(Notes from Bill Mahoney, PhD)

I will start at the end of the causal path and work backward. The end is health outcomes at the individual level (which aggregated = population health). We are starting with the fact that a large proportion of the variability across individuals in health outcomes is explained by behavioral factors. It is the “behavioral factors” we are explaining in this logic.

Why do less than optimum health outcomes from behavior happen? I think the answer is summarized in activation and the voluminous research showing the relationship between activation and health.

  • Believing that health is my responsibility not that of health care professionals.  Not believing this reflects being socialized to believe that health is dependent upon health professionals.
  • Knowledge. Must know things such as what lipids are, why they are important, what your lipid numbers are, why they are that, what is your recommended weight, etc. The most important piece of knowledge is knowing the truth about health care and health care professionals and that they are not all knowing and do make mistakes and are generally far too busy to have an all encompassing focus on you and your health situation.
  • Confidence that one can know and do.
  • Doing. Actually taking behavioral change steps such as diet, exercise.
  • Doing in difficult times. This is having resilience to the deactivating effects of stress and set backs; being able to stay the course when sliding back to old patterns would seem easier.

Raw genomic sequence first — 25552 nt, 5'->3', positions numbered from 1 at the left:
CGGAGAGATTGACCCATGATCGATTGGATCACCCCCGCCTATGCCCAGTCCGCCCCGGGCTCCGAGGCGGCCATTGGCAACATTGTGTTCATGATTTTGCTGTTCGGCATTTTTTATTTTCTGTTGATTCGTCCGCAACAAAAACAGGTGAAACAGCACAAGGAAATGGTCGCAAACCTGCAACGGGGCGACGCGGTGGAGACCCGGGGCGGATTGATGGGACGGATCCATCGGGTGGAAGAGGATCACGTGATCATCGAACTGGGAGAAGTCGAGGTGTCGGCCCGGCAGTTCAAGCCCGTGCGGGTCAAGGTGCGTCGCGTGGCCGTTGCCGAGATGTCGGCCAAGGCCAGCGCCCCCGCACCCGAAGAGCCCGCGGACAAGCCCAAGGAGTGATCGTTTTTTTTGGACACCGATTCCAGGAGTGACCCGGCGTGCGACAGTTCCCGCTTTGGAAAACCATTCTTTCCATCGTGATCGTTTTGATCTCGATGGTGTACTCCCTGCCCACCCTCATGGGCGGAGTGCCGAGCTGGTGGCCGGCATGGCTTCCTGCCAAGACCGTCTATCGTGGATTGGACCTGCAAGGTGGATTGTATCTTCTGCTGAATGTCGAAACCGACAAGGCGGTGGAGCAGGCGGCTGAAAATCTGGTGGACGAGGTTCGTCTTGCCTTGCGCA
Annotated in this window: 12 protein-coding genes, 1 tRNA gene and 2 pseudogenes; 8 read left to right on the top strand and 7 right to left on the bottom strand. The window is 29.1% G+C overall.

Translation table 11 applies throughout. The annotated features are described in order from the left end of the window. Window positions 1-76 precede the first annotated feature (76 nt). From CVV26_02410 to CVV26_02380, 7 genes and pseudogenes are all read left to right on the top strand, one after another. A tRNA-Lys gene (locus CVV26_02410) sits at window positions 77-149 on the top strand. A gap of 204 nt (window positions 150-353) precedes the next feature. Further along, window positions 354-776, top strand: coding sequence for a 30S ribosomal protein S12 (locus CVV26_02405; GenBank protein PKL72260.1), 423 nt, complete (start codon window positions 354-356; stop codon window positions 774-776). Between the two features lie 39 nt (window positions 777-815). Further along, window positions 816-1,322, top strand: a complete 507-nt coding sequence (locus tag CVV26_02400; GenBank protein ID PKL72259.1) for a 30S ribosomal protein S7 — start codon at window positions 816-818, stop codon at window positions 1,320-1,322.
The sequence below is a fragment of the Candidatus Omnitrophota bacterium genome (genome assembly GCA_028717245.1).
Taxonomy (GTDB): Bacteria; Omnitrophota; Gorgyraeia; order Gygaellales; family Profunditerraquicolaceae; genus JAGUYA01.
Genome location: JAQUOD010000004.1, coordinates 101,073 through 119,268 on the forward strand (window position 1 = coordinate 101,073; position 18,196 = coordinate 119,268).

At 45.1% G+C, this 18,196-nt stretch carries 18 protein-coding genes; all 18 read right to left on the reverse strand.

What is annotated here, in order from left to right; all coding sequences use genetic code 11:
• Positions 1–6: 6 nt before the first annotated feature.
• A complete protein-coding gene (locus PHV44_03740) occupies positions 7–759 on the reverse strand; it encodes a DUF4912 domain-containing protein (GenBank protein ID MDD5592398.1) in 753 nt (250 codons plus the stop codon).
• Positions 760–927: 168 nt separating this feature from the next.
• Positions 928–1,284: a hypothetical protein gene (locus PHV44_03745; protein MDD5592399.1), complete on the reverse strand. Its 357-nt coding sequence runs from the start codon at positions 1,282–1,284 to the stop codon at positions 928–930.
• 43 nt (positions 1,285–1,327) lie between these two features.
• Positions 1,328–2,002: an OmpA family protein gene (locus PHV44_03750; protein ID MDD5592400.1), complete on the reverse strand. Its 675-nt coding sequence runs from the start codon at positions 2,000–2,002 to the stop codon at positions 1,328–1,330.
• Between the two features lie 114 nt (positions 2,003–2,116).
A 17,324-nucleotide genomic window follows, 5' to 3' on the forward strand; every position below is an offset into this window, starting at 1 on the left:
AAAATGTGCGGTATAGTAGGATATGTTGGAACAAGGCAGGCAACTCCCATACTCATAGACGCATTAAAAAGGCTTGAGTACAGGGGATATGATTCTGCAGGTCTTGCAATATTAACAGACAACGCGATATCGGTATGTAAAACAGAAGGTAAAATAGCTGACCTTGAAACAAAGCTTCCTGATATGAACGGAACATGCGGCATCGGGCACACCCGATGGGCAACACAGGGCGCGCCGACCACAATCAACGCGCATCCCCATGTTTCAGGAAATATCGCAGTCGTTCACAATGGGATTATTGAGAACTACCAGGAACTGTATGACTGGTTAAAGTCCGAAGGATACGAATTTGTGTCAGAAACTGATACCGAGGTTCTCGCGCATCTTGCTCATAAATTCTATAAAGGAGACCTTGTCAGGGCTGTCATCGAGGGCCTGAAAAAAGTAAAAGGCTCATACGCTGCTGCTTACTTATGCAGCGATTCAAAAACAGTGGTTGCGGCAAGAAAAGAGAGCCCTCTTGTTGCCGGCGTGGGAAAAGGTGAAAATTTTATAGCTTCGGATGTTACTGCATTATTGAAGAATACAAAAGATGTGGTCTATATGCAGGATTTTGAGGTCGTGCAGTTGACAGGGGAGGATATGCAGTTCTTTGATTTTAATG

For most people improving their health management behavior in almost any way involves adopting a new way of thinking about health and health care. This change can be close to a transformational change that is needed. From this change in thinking comes change in behavior.

How does this change come about? It comes about when people flourish and it cannot come about when they do not flourish. The reason for this is that the more positive the affect ratio people are/have the:

  • More likely they are to be open to new ideas.
  • More likely they are to be open to changing behavior.
  • More interested they are in learning new things.
  • Better able they are to learn and learn more and more quickly.
  • More open they are to interaction with and connection to other people (enhancing flourishing spurs network creation).
  • More confident in their ability to manage their health.
  • Physiological states that directly, biologically, enhance health and healing.

So the pathway to health outcomes starts with increasing flourishing because this leads to the possibility and probability of behavioral change. Trying to create behavior change without flourishing as the focus (e.g., education alone) is simply a waste of time .


Cognitive Behavioral Therapy

Mindfulness-based Cognitive Therapy